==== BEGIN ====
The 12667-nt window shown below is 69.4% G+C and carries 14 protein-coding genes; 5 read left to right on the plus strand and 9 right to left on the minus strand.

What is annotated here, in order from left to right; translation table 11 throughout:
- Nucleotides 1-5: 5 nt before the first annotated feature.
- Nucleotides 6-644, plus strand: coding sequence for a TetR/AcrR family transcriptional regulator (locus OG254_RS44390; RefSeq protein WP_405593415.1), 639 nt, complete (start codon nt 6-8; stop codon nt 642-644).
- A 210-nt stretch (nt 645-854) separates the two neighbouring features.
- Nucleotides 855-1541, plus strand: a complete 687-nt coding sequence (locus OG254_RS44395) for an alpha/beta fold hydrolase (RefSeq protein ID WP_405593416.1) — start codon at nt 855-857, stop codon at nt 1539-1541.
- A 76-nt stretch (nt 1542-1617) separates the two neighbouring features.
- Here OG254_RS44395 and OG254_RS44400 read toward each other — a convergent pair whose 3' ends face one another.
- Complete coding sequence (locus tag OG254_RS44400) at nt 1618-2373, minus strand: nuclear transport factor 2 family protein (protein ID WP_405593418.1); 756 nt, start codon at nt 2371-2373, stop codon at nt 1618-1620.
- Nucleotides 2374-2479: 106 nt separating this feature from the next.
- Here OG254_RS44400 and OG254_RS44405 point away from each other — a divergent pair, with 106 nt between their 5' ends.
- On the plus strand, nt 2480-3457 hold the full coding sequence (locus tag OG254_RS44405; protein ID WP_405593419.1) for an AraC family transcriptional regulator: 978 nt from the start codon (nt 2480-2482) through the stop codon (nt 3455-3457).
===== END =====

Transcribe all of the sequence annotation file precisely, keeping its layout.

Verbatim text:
The 12667-nt window shown below is 69.4% G+C and carries 14 protein-coding genes; 5 read left to right on the plus strand and 9 right to left on the minus strand.

What is annotated here, in order from left to right; translation table 11 throughout:
- Nucleotides 1-5: 5 nt before the first annotated feature.
- Nucleotides 6-644, plus strand: coding sequence for a TetR/AcrR family transcriptional regulator (locus OG254_RS44390; RefSeq protein WP_405593415.1), 639 nt, complete (start codon nt 6-8; stop codon nt 642-644).
- A 210-nt stretch (nt 645-854) separates the two neighbouring features.
- Nucleotides 855-1541, plus strand: a complete 687-nt coding sequence (locus OG254_RS44395) for an alpha/beta fold hydrolase (RefSeq protein ID WP_405593416.1) — start codon at nt 855-857, stop codon at nt 1539-1541.
- A 76-nt stretch (nt 1542-1617) separates the two neighbouring features.
- Here OG254_RS44395 and OG254_RS44400 read toward each other — a convergent pair whose 3' ends face one another.
- Complete coding sequence (locus tag OG254_RS44400) at nt 1618-2373, minus strand: nuclear transport factor 2 family protein (protein ID WP_405593418.1); 756 nt, start codon at nt 2371-2373, stop codon at nt 1618-1620.
- Nucleotides 2374-2479: 106 nt separating this feature from the next.
- Here OG254_RS44400 and OG254_RS44405 point away from each other — a divergent pair, with 106 nt between their 5' ends.
- On the plus strand, nt 2480-3457 hold the full coding sequence (locus tag OG254_RS44405; protein ID WP_405593419.1) for an AraC family transcriptional regulator: 978 nt from the start codon (nt 2480-2482) through the stop codon (nt 3455-3457).